case "$TERM" in
xterm-color) color_prompt=yes;;
esac

# uncomment for a colored prompt, if the terminal has the capability; turned
# off by default to not distract the user: the focus in a terminal window
# should be on the output of commands, not on the prompt
#force_color_prompt=yes

if [ -n "$force_color_prompt" ]; then
if [ -x /usr/bin/tput ] && tput setaf 1 >&/dev/null; then
# We have color support; assume it's compliant with Ecma-48
# (ISO/IEC-6429). (Lack of such support is extremely rare, and such
# a case would tend to support setf rather than setaf.)
color_prompt=yes
else
color_prompt=
fi
fi

if [ "$color_prompt" = yes ]; then
PS1='${debian_chroot:+($debian_chroot)}\[\033[01;32m\]\u@\h\[\033[00m\]:\[\033[01;34m\]\w\[\033[00m\]\$ '
else
PS1='${debian_chroot:+($debian_chroot)}\u@\h:\w\$ '
fi
unset color_prompt force_color_prompt

# If this is an xterm set the title to user@host:dir
case "$TERM" in
xterm*|rxvt*)
PS1="\[\e]0;${debian_chroot:+($debian_chroot)}\u@\h: \w\a\]$PS1"
;;
*)
;;
esac

# Alias definitions.
# You may want to put all your additions into a separate file like
# ~/.bash_aliases, instead of adding them here directly.
# See /usr/share/doc/bash-doc/examples in the bash-doc package.

#if [ -f ~/.bash_aliases ]; then
# . ~/.bash_aliases
#fi

# enable color support of ls and also add handy aliases
if [ -x /usr/bin/dircolors ] ; then
[ -e "$HOME/.dircolors" ] && DIR_COLORS="$HOME/.dircolors"
[ -e "$DIR_COLORS" ] || DIR_COLORS=""
eval "`dircolors -b $DIR_COLORS`"

#eval "`dircolors -b`"
alias ls='ls --color=auto'
#alias dir='dir --color=auto'
#alias vdir='vdir --color=auto'

#alias grep='grep --color=auto'
#alias fgrep='fgrep --color=auto'
#alias egrep='egrep --color=auto'
fi

# some more ls aliases
#alias ll='ls -l'
#alias la='ls -A'
#alias l='ls -CF'

# enable programmable completion features (you don't need to enable
# this, if it's already enabled in /etc/bash.bashrc and /etc/profile
# sources /etc/bash.bashrc).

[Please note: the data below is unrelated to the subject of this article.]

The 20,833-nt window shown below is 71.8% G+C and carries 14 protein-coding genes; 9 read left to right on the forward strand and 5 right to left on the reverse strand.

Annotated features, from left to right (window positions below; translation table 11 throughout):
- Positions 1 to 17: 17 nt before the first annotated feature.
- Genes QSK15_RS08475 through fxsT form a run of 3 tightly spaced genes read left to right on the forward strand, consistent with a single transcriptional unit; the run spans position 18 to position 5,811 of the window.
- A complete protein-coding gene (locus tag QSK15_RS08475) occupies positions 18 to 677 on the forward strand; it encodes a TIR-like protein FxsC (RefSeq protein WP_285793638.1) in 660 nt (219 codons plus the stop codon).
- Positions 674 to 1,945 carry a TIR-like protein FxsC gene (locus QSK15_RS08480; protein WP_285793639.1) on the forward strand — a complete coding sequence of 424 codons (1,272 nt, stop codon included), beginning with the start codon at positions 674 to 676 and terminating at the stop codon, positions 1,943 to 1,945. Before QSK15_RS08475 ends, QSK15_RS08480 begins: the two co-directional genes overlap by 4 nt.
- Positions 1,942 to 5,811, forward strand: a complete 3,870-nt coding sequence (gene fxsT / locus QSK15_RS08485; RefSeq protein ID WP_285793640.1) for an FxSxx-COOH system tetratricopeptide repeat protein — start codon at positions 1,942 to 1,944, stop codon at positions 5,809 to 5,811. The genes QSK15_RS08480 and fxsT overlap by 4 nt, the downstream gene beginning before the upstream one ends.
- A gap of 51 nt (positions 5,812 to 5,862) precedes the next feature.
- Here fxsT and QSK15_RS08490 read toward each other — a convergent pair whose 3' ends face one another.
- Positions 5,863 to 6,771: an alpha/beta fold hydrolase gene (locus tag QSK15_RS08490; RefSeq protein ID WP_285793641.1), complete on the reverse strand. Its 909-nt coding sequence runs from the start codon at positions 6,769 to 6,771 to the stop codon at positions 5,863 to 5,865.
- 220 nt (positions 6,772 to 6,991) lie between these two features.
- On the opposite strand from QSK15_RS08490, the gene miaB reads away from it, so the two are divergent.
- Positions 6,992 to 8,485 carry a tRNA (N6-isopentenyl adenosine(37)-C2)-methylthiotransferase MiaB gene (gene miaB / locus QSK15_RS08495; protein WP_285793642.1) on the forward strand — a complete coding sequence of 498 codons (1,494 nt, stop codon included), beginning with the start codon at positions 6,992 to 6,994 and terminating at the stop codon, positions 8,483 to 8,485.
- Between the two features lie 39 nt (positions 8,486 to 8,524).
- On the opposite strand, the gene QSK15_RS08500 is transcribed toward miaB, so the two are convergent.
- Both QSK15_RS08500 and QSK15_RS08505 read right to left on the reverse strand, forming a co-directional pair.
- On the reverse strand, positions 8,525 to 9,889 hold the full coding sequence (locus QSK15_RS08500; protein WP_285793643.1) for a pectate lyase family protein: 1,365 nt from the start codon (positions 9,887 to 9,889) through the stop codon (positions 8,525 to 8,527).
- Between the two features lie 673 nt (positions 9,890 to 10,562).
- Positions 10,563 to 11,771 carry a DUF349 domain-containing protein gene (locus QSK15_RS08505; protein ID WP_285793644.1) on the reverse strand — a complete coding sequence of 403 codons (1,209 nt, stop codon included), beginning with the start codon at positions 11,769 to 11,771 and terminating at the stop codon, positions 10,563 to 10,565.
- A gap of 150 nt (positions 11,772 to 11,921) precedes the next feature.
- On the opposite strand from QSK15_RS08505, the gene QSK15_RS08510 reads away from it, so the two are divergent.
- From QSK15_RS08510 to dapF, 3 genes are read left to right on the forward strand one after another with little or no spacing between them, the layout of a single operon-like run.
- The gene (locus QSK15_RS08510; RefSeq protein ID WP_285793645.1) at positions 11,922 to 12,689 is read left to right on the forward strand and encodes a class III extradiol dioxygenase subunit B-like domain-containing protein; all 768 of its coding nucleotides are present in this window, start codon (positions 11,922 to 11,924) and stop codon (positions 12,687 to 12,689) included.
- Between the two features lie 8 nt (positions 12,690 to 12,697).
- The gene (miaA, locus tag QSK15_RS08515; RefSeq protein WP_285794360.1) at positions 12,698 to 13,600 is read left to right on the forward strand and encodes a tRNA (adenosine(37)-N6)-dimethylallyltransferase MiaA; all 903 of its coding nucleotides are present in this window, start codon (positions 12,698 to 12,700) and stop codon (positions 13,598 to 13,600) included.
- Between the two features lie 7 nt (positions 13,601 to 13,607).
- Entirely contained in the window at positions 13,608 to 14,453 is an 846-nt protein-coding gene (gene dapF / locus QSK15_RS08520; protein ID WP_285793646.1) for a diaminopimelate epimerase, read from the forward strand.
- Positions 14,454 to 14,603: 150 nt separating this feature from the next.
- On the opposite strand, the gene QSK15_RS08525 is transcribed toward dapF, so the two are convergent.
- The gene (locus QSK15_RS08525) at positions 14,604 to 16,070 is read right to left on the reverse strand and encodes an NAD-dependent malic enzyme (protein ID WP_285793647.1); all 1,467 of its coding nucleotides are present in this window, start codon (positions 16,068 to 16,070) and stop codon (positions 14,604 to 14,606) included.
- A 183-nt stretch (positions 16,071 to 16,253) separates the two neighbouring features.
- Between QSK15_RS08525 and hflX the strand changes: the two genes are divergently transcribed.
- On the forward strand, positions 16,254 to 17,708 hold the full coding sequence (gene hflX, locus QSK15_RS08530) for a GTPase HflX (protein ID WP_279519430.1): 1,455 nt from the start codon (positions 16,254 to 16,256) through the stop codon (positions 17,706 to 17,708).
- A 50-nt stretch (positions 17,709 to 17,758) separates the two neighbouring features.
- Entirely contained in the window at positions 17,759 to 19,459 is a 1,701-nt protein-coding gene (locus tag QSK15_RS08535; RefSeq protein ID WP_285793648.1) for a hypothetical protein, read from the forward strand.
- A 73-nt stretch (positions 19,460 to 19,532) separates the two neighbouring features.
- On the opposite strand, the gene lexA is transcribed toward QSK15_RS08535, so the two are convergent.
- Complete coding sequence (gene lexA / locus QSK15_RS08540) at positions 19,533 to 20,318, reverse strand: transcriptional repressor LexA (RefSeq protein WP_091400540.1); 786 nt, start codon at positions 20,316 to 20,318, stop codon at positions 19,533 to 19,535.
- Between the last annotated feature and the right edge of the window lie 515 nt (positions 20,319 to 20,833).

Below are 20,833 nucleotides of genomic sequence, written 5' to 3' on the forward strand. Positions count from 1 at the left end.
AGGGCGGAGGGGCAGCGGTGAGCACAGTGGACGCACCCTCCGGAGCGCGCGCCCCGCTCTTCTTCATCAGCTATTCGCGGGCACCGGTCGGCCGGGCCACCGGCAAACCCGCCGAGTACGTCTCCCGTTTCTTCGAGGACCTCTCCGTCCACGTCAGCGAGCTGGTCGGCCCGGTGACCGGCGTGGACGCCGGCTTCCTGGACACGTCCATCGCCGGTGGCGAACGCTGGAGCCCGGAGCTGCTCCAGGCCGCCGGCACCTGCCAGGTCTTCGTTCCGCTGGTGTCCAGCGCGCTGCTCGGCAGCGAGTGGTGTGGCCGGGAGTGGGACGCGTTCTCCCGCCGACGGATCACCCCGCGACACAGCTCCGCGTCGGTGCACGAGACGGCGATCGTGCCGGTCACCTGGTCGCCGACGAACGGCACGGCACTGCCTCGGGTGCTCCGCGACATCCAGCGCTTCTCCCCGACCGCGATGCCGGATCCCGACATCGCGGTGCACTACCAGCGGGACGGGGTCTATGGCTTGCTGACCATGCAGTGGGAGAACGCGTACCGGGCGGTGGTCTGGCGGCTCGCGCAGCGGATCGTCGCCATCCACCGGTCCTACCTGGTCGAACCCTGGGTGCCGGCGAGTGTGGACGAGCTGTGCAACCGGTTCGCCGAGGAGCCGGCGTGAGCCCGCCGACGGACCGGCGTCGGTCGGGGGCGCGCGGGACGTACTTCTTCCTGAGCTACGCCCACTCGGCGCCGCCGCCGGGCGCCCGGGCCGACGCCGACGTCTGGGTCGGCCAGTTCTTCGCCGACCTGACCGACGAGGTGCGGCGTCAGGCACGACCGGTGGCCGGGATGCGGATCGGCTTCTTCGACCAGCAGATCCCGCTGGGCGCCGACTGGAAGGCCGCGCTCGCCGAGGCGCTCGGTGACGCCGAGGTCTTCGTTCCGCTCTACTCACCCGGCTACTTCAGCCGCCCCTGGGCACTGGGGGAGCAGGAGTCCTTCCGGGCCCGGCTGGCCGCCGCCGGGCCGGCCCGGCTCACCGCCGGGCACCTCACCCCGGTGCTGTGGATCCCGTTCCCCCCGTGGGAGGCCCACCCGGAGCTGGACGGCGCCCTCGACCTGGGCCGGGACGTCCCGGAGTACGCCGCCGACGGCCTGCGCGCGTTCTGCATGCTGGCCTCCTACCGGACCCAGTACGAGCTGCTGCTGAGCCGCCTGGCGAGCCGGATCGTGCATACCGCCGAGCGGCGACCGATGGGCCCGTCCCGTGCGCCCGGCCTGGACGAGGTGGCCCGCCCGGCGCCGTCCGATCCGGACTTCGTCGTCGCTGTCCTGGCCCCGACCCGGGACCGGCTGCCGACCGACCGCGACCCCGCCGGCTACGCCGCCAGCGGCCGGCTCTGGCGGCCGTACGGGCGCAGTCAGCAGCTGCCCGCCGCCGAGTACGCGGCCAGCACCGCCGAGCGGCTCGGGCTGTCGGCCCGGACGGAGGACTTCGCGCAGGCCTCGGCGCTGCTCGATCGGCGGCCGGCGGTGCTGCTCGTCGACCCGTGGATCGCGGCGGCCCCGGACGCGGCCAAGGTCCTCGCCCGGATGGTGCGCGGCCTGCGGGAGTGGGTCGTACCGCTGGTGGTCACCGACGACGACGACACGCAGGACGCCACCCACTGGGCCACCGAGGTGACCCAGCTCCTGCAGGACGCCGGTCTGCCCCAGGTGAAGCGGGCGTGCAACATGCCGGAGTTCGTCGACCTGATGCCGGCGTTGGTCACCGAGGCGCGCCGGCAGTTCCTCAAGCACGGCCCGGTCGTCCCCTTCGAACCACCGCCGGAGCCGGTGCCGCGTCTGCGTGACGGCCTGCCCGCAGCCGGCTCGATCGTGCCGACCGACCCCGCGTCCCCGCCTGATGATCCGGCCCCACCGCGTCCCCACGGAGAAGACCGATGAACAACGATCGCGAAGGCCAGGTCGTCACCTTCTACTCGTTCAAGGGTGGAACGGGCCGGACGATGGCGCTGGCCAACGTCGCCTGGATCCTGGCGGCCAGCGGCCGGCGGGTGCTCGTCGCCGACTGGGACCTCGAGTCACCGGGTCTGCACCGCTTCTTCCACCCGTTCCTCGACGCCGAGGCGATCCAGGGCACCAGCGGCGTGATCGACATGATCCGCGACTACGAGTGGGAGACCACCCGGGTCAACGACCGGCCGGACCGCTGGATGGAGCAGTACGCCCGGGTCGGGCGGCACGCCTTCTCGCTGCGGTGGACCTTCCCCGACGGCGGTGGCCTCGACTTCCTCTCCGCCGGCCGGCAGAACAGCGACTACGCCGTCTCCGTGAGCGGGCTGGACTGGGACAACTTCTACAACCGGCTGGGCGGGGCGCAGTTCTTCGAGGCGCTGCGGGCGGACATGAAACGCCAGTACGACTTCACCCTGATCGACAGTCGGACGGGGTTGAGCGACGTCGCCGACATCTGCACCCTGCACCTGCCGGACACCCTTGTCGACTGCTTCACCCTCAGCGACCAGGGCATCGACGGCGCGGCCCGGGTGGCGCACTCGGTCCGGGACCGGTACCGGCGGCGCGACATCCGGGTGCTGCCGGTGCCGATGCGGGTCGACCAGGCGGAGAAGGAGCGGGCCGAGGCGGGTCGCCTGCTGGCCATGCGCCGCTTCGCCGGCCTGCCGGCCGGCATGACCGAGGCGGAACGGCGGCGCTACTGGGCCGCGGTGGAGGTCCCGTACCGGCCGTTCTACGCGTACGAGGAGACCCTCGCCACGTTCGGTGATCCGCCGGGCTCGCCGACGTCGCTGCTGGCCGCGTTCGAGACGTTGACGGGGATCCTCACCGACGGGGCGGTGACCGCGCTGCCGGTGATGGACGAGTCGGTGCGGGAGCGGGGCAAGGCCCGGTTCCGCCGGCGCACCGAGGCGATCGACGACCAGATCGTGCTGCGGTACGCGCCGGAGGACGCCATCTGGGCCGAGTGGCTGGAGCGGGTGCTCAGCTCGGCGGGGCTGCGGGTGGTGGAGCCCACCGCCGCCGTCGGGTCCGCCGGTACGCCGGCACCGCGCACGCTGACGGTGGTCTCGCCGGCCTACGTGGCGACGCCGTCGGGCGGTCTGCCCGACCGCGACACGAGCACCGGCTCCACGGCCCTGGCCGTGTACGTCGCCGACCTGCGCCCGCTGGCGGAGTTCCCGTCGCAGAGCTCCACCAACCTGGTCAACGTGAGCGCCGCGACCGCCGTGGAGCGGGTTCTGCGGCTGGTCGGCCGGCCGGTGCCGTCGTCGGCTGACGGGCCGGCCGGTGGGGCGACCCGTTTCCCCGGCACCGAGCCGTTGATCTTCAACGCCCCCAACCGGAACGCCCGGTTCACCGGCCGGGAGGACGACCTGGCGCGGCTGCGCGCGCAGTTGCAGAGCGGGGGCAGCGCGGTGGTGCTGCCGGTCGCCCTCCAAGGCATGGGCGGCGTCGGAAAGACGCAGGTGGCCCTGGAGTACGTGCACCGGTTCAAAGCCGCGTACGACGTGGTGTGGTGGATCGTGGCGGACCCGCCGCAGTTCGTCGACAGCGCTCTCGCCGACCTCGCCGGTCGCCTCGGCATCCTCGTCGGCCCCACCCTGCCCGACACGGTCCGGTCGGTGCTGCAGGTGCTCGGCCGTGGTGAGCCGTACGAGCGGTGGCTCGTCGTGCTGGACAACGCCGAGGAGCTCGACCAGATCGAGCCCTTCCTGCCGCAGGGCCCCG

if [ -f /etc/bash_completion ]; then
. /etc/bash_completion
fi

#MY STUFF BELOW HERE.
#------------------------
export PS1="\e[0;31m\! \d \t \u \w\$ \e[m\n"
export CLASSPATH=/home/my/java/myclass;

---------------------------- end of .bashrc file --------------------------------

Any help would be greatly appreciated.

Thank You,
tmllvs ;)

tmllvs
June 18th, 2009, 12:52 PM
OOPS. I found the problem.
All excutables are bright-green .
Some how the .java , .cpp, and .c files had executable permissions.
When I took away the executable permissions by typing ( chmod ugo -x *.java etc.. )
the colors to my suffixes were the I wanted them.

Thanks again to skoal for the great instructions .
tmllvs

CylnZ
June 18th, 2009, 07:11 PM
\\:D/Excellent!! Thank you skoal :KS:KS:KS

A_M_S
September 22nd, 2009, 09:18 PM
Excellent thread. Thank you!

Josh K
May 3rd, 2010, 04:28 AM
Hate to bump an old thread, but I can't seem to get the colors to change. In particular the green hi-light is bugging the crap out of me.

luca.cappelletta
November 5th, 2010, 03:55 PM
Hate to bump an old thread, but I can't seem to get the colors to change. In particular the green hi-light is bugging the crap out of me.

look for the 'STICKY_OTHER_WRITABLE' or 'OTHER_WRITABLE' entries

rre12
November 15th, 2010, 06:00 AM
Sorry to bump this thread, but what would the tcsh equivalent script of that bash script be?

leomeloxp
April 3rd, 2011, 05:55 AM
Sorry for bumping it once again, but I doing this customs and I got the same execute permissions problem, but they are with the .mp3 .png and some other extensions... I try to chmod -x the *.mp3 but it doesn't work. Does any one have any clue on how to do it?

Thanks in advance =]

Tehrasha
March 6th, 2012, 04:50 AM
One more bump for the ancient thread..

Default colors, for as long as I can remember, have never worked properly when outputting directory listings to a color xterm.

Generic files are colored grey until a directory or special file-type is highlighted bold, from then on all generic files are bold grey (bright white).

example:::

generic file
generic file
directory
generic file
generic file
special filetype

..I tend to use black backgrounds, so the white text on white background in the above doesnt happen to me.

I see this behavior in aterm, xterm, putty, and every other color term i have used as far back as Ubuntu 6.06

The only reliable fix i have seen is to alias all ls to ls-a so the first file listed it always . in bold.


Surely there must be a better fix for this?